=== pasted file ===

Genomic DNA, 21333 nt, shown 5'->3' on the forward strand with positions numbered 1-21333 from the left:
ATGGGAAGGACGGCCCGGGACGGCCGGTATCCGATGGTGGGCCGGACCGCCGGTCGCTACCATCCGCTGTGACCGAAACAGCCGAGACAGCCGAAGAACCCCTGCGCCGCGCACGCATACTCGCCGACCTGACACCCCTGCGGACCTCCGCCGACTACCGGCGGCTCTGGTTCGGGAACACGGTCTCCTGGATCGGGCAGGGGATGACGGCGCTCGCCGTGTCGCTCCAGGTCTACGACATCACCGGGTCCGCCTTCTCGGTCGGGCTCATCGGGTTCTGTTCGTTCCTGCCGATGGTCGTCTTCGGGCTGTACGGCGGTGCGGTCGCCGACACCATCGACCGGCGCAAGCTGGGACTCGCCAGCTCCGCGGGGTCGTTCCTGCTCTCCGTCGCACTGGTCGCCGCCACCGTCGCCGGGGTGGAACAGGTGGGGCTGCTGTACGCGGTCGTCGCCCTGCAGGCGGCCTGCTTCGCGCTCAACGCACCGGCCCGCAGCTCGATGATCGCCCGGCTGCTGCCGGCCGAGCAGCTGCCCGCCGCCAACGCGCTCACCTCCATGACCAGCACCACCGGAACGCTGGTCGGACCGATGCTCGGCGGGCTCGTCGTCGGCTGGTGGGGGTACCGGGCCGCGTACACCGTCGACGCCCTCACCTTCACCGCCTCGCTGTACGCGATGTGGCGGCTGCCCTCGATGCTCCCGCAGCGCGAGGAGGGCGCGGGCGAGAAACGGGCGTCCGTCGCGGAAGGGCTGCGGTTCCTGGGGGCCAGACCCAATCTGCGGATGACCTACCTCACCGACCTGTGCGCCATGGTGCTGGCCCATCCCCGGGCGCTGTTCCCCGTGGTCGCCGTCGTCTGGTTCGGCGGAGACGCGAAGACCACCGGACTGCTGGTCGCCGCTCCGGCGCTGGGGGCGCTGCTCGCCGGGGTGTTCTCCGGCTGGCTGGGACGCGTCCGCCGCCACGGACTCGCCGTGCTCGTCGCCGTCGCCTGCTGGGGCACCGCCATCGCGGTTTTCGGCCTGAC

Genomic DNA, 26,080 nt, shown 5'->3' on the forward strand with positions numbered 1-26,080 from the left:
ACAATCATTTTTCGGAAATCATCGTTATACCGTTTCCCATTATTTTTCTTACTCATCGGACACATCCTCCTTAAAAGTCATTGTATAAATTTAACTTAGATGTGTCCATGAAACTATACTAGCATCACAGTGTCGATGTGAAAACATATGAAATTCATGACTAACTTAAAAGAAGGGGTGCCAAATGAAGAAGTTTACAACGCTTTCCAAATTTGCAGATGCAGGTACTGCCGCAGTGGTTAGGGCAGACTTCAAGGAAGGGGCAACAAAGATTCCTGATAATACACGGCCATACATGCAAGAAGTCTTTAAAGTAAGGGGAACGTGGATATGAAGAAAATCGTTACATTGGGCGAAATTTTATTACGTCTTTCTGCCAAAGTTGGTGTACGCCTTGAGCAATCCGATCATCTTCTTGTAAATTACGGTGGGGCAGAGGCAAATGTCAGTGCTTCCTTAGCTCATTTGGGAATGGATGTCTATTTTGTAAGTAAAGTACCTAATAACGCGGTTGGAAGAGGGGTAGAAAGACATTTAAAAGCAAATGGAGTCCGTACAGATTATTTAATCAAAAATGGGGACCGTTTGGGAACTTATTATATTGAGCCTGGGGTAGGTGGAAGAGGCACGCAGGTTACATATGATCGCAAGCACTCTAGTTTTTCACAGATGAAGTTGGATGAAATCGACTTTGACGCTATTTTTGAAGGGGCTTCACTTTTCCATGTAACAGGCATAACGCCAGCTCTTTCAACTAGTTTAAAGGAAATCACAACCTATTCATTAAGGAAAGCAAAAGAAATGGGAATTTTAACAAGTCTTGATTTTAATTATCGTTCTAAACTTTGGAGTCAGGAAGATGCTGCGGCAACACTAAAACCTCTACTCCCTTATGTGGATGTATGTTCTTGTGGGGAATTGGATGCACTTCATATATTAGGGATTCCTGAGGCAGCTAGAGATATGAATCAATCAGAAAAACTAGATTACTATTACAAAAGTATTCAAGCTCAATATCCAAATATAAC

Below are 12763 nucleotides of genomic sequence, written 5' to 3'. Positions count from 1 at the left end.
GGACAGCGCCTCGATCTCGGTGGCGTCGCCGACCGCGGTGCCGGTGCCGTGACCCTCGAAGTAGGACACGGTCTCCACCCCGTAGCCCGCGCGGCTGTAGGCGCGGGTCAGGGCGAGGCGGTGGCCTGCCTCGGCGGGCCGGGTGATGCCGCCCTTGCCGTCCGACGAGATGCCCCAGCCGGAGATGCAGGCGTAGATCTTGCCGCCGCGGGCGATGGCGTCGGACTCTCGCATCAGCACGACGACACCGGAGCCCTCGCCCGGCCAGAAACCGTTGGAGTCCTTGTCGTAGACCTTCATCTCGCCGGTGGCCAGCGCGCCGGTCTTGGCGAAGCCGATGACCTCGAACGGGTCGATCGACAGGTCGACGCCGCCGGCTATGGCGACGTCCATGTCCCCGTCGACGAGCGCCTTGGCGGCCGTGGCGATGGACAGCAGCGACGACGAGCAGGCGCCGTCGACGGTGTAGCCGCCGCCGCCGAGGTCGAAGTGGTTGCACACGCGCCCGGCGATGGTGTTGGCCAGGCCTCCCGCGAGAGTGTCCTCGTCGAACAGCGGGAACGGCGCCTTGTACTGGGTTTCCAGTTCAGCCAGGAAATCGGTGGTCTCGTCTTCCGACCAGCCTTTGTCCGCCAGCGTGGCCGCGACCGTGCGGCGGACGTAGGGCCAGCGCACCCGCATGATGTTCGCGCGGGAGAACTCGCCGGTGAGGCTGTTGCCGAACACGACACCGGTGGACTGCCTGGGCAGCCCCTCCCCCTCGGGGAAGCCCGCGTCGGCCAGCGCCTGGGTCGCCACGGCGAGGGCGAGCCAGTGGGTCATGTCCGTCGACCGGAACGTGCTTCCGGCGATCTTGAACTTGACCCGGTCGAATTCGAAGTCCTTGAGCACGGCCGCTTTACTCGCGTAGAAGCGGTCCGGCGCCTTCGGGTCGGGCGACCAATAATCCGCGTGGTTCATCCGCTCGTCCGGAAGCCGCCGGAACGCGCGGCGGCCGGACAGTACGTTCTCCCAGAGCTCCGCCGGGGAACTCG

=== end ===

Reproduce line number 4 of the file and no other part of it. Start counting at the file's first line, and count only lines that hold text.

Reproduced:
ACAATCATTTTTCGGAAATCATCGTTATACCGTTTCCCATTATTTTTCTTACTCATCGGACACATCCTCCTTAAAAGTCATTGTATAAATTTAACTTAGATGTGTCCATGAAACTATACTAGCATCACAGTGTCGATGTGAAAACATATGAAATTCATGACTAACTTAAAAGAAGGGGTGCCAAATGAAGAAGTTTACAACGCTTTCCAAATTTGCAGATGCAGGTACTGCCGCAGTGGTTAGGGCAGACTTCAAGGAAGGGGCAACAAAGATTCCTGATAATACACGGCCATACATGCAAGAAGTCTTTAAAGTAAGGGGAACGTGGATATGAAGAAAATCGTTACATTGGGCGAAATTTTATTACGTCTTTCTGCCAAAGTTGGTGTACGCCTTGAGCAATCCGATCATCTTCTTGTAAATTACGGTGGGGCAGAGGCAAATGTCAGTGCTTCCTTAGCTCATTTGGGAATGGATGTCTATTTTGTAAGTAAAGTACCTAATAACGCGGTTGGAAGAGGGGTAGAAAGACATTTAAAAGCAAATGGAGTCCGTACAGATTATTTAATCAAAAATGGGGACCGTTTGGGAACTTATTATATTGAGCCTGGGGTAGGTGGAAGAGGCACGCAGGTTACATATGATCGCAAGCACTCTAGTTTTTCACAGATGAAGTTGGATGAAATCGACTTTGACGCTATTTTTGAAGGGGCTTCACTTTTCCATGTAACAGGCATAACGCCAGCTCTTTCAACTAGTTTAAAGGAAATCACAACCTATTCATTAAGGAAAGCAAAAGAAATGGGAATTTTAACAAGTCTTGATTTTAATTATCGTTCTAAACTTTGGAGTCAGGAAGATGCTGCGGCAACACTAAAACCTCTACTCCCTTATGTGGATGTATGTTCTTGTGGGGAATTGGATGCACTTCATATATTAGGGATTCCTGAGGCAGCTAGAGATATGAATCAATCAGAAAAACTAGATTACTATTACAAAAGTATTCAAGCTCAATATCCAAATATAAC